I didn't stay long in the sanctuary upon seeing her. Too upset. But eventually I made my way back in and took a seat in the front row to be near to her body and to the family members milling about. Grandpa was stationed near to her at the top of the aisle of pews and remained there the whole night, speaking to everyone who came to pay respects. He would later tell me that he was up half that night with charlie-horses in his legs. With no air-conditioning, the sanctuary was very very hot as well, and we were all giving and receiving a great deal of hugs.

My darling little 5-year-old niece Emily came and sat down beside me on the pew. With quiet reflection, she looked up into my face. Then she sat up on her haunches to peer more closely at it. I don't think she'd actually seen Auntie crying before. Then, sweetly, and with such confidence, she said to me, "Don't worry, Auntie Leah. Grandma's alive in heaven, and in our hearts." Out of the mouth of babes. She then went on to say that her dearly loved cat Natalie was also in heaven and I told her that her great-grandma was probably taking care of Natalie now and she liked that idea very very much :)

The younger great-grandchildren with their limited understanding of what was happening were so sweet. My Mom saw my cousin's 3-year-old Michael trying to reach up into the casket and reach Grandma's hand, so she picked him up in her arms so he could get a better look. He asked, "What happened?" and my Mom told him that she had died. His reply was, "She died? What happened?" and it went on like this for a bit. The next day at the actual funeral, I heard Michael loudly proclaim, "She died" to the other children. I wonder if he even knows what that means, but he's so darling saying it and I just imagine Grandma getting the giggles as she watches the going-ons from heaven!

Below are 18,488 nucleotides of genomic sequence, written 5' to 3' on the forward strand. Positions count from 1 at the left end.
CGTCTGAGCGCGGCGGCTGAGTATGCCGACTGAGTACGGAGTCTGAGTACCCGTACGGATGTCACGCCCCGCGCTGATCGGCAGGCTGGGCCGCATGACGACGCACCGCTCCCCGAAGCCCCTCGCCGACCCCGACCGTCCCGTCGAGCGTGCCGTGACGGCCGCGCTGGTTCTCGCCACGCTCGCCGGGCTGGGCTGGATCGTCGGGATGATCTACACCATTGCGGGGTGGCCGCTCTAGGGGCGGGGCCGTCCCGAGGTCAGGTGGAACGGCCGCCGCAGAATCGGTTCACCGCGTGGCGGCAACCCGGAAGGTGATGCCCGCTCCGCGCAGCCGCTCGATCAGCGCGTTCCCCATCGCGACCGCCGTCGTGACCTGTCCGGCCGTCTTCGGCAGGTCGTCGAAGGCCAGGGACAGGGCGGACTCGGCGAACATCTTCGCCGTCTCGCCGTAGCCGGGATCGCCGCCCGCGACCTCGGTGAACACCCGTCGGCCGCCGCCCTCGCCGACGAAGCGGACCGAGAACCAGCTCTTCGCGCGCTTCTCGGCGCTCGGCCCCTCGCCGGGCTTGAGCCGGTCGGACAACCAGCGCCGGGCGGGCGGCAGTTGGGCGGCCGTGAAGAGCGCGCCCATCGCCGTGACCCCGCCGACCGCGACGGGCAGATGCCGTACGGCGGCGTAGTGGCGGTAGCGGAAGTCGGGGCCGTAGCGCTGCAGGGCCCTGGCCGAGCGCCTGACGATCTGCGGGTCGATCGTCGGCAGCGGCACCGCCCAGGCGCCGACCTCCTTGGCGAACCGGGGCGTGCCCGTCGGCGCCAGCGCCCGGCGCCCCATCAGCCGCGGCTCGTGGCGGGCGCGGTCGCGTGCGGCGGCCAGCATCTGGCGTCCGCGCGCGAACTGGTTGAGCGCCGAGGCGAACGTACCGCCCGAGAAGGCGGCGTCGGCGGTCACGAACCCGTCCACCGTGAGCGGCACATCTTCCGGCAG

The funeral was really a beautiful celebration of her life. My Grandpa said he'd been to a lot of funerals but never one as nice as his wife's. I'm so glad he felt that way. My dad said that so many people came that it was one of the bigger funerals he's ever done. The turn out of support from friends and family was incredible and I'm so thankful, especially as it touches my Grandpa. So many flowers were sent that it created a whole wall on either side of the casket at the front of the church. My Uncle Mike gave a eulogy on behalf of her four children, and my cousin JD gave one on behalf of us 12 grandchildren. They both did such a good job at bringing across who she was to us. JD managed to mention a memory from each one of the 12 of us. It was a very tearful affair. All of us granddaughters and granddaughter-in-laws had the honour of carrying one of Grandma's hankies that day, a precious way to feel a bit connnected. Grandpa also let me wear a necklace of hers for the day. Somehow, it was very special to have things of hers as we went through the day...

Before the service got underway, my Dad the funeral director and my Grandpa the husband went up to close the casket. Grandpa nearly broke my heart when he leaned down to give her one last kiss. The last of the thousands he must have given her in their 61 years of marriage, and couple of years of courting before that! They have always loved one another oh-so-well and my heart is perhaps most tender for my darling Grandpa now...

As they covered the closed casket with a cream-coloured cloth, and placed the flower arrangement with the ribbon declaring "Best Grandma Ever" in the centre of it, my sweet little 3-year-old nephew Tucker asked loudly, "Where'd 'Mama go? Where 'Mama?" And my heart broke a bit more, but with a sort of sweetness at his innocence. He didn't like having her closed away in the coffin where he could no longer see her. I think I found it disturbing to see my Grandma's body there but emptied of HER. And it was time now to let her go...

It was imperative that I could pull myself together in time for the song I was asked to sing. "I Can Only Imagine" by Mercy Me. I was desperate for the sound to make it out past the lump in my throat and the tears in my eyes. And perhaps it wasn't sung properly, but it managed to find its way out and I'm so thankful. The message of the song is just so poignant, and so important for us to think on, to remember the paradise she is enjoying now. We so easily forget that this earthly life is not the end, and in fact is only the tiniest fraction of the promised eternal life when we believe in the grace of God through Christ. My Grandma knew her Saviour, and she is more alive now than she has ever been. And I am so glad for her...